Showing posts with label aging parents. Show all posts
Showing posts with label aging parents. Show all posts

Elder Care Home Traps to Avoid

When I first started looking for a good quality elder care at home for my 85 year old mother, you could say I was optimistic.

My mother, as an aging parent, had a long-term care insurance policy.  It required that there should be a professional geriatric care manager who actively managed her case. He was supposed to look at what her needs for every month were, and build and maintain a plan for her.

But it didn't really work out well. The manager kept sending home health aides who were all quite unqualified. They were either unqualified or downright unwilling to work.

One would bring her phone with her, hook it to our Wi-Fi, and then get on Skype with her boyfriend for hours. She just wouldn't even look at my mother for hours!

Before there were geriatric or elder care managers that you had to go through, you only had to worry about finding good aides. These days, you have to worry about finding good geriatric care managers as well.

No state unit has any licensing requirements for geriatric care managers. Anyone who calls himself one can be one. And why wouldn't they call themselves one – it pays $100 an hour, at least.

But that's not at all that you need. A geriatric care manager really needs expertise. He's your go-between. He looks at your requirements and then talks on an equal footing with the medical, financial and legal professionals to get your parents the care they need.

But it isn't just incompetent care that you have to worry about. Not infrequently, these elder care home managers turn out to have criminal intent as well. You see, criminals everywhere know that elderly people are an easy target.

When you read about telemarketing fraud, often, you hear that these people call from other countries and they aim for the elderly.

They know that the elderly often live on their own, that they have their retirement funds, and that they're a bit anxious about how there isn't any income coming in anymore. They're completely open to anyone who says that they have a moneymaking scheme in mind.

Frauds and thieves are often attracted to any way they can get close to an elderly person and speak to him from a position of trust. They love the elderly care manager job because they get to speak to the elderly on a regular basis, win their trust and then get them to invest money in something or give the money for something.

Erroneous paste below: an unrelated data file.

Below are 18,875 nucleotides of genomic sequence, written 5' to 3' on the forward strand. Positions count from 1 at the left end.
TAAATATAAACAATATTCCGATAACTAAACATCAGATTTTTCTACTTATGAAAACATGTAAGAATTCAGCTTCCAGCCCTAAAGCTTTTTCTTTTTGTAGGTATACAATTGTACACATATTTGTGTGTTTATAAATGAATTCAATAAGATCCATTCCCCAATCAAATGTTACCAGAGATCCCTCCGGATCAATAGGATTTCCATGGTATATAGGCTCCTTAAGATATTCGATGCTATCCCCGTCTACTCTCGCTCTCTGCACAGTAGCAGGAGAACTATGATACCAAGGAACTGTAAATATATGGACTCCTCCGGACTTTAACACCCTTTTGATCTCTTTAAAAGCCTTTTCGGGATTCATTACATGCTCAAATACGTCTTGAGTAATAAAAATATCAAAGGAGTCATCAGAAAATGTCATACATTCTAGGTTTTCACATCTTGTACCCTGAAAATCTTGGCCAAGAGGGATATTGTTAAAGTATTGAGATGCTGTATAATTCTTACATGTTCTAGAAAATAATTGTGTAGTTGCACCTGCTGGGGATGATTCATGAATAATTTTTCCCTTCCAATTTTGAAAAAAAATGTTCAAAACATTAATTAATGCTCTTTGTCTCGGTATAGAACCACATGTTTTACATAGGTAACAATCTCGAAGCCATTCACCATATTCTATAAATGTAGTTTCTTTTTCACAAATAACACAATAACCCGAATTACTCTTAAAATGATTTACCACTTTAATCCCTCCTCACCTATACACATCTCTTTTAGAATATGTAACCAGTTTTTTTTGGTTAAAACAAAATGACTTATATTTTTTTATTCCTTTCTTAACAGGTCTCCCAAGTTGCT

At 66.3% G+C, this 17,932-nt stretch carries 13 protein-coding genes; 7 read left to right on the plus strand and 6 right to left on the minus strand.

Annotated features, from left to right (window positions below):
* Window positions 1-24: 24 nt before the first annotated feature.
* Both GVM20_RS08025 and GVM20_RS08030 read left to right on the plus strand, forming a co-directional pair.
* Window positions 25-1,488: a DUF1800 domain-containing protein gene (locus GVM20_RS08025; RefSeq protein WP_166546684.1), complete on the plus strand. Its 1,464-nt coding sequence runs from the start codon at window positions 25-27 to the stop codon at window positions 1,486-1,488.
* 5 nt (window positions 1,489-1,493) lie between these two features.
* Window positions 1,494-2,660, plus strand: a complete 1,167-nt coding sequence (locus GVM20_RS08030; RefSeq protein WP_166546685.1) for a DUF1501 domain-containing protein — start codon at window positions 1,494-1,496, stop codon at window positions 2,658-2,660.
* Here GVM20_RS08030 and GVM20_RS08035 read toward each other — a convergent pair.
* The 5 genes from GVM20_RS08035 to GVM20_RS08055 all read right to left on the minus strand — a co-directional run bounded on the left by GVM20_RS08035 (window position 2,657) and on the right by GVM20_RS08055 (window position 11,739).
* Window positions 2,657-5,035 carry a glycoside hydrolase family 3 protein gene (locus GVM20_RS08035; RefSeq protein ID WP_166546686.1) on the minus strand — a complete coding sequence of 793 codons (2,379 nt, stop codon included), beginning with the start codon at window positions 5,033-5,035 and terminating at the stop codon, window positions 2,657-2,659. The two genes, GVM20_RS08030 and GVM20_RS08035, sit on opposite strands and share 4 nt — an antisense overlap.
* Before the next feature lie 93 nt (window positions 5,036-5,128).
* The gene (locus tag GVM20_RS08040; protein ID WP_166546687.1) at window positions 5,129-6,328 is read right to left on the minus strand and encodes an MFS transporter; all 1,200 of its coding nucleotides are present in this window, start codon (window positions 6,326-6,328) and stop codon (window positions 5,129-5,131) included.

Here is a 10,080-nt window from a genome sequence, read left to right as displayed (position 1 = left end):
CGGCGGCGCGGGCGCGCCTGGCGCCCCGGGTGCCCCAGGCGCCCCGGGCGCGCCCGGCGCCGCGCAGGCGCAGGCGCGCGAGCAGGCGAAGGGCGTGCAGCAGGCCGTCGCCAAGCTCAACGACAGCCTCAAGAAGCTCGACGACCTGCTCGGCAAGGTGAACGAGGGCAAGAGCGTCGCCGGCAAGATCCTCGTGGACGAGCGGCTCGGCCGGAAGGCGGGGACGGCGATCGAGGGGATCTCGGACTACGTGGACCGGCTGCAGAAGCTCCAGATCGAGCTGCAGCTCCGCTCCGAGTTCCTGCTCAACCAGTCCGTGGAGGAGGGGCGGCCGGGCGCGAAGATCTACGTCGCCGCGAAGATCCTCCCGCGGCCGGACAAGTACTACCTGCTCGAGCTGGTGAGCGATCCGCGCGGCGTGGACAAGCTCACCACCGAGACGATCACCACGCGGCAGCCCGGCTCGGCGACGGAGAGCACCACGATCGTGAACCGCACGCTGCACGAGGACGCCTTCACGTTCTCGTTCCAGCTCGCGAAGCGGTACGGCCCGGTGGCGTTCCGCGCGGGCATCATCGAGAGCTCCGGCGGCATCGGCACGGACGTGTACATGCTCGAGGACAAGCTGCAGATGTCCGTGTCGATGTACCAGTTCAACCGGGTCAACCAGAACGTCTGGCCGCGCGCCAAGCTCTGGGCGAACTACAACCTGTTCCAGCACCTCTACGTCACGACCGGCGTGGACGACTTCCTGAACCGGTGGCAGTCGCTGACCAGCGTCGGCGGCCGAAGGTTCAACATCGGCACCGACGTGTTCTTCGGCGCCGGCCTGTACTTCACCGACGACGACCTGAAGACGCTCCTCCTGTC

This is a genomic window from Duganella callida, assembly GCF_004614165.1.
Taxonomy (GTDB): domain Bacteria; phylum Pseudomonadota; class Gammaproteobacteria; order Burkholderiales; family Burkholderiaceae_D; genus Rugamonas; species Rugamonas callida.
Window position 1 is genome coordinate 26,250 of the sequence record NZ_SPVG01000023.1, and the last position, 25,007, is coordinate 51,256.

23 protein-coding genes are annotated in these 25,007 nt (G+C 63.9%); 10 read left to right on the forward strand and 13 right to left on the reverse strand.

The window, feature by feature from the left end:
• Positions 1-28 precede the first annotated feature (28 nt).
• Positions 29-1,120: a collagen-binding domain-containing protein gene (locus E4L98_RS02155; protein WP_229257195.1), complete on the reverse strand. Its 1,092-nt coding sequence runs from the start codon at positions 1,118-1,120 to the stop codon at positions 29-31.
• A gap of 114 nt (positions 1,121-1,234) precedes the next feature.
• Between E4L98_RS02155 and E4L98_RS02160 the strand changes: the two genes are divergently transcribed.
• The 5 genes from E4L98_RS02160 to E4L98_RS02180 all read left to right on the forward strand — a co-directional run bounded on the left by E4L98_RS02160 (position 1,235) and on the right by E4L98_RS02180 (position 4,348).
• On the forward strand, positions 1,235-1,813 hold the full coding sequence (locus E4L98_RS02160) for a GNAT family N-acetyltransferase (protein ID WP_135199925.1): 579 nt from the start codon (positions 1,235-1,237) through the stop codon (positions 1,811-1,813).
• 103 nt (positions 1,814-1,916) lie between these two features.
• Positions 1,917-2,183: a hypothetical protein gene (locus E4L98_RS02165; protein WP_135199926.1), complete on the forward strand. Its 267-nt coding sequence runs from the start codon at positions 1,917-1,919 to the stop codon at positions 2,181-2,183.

Before you allow an elderly care manager in your home, make sure that they are members of the National Association of Professional Geriatric Care Managers. Also, do a background check. You can search Criminal Intel at Your Fingertips. Instant Records-Background Checks. 

Elderly Caregivers Get a Hand From Employers

Would you believe that one in six Americans today finds himself in a position where he has to take care of another adult? Doing so often comes at a heavy personal cost - elderly caregivers have less time and money for their spouse and children and one is less able to concentrate on work and get ahead.

As wonderful as it is that medical science makes it possible for the average American to live to be 80 or more, medical science often makes life extended in this way quite difficult to take.  Things are beginning to change a little bit now though; and the push for change comes from our employers.

Even 10 years ago, at a time when everyone thought that we were pretty far advanced in worker rights just because we had paternity leave for new fathers (just the way mothers have maternity leave). No one had ever heard of corporate benefits that granted elderly caregivers any time off or ones that provided caregiving referrals.

Believe it or not, one out of ten corporations in America now provides these. And that's a figure that's only set to rise.

To someone who is in charge of taking care of an elderly relative, one of the most important allowances they could receive for work is perhaps permission to telecommute.

When there are emergencies or when one happens to be in a situation where a parent just needs someone to be around all the time, being granted telecommuting privileges or flex time can be the greatest thing. 20% of America's companies believe that they plan to offer far more options to do with flex time in the near future.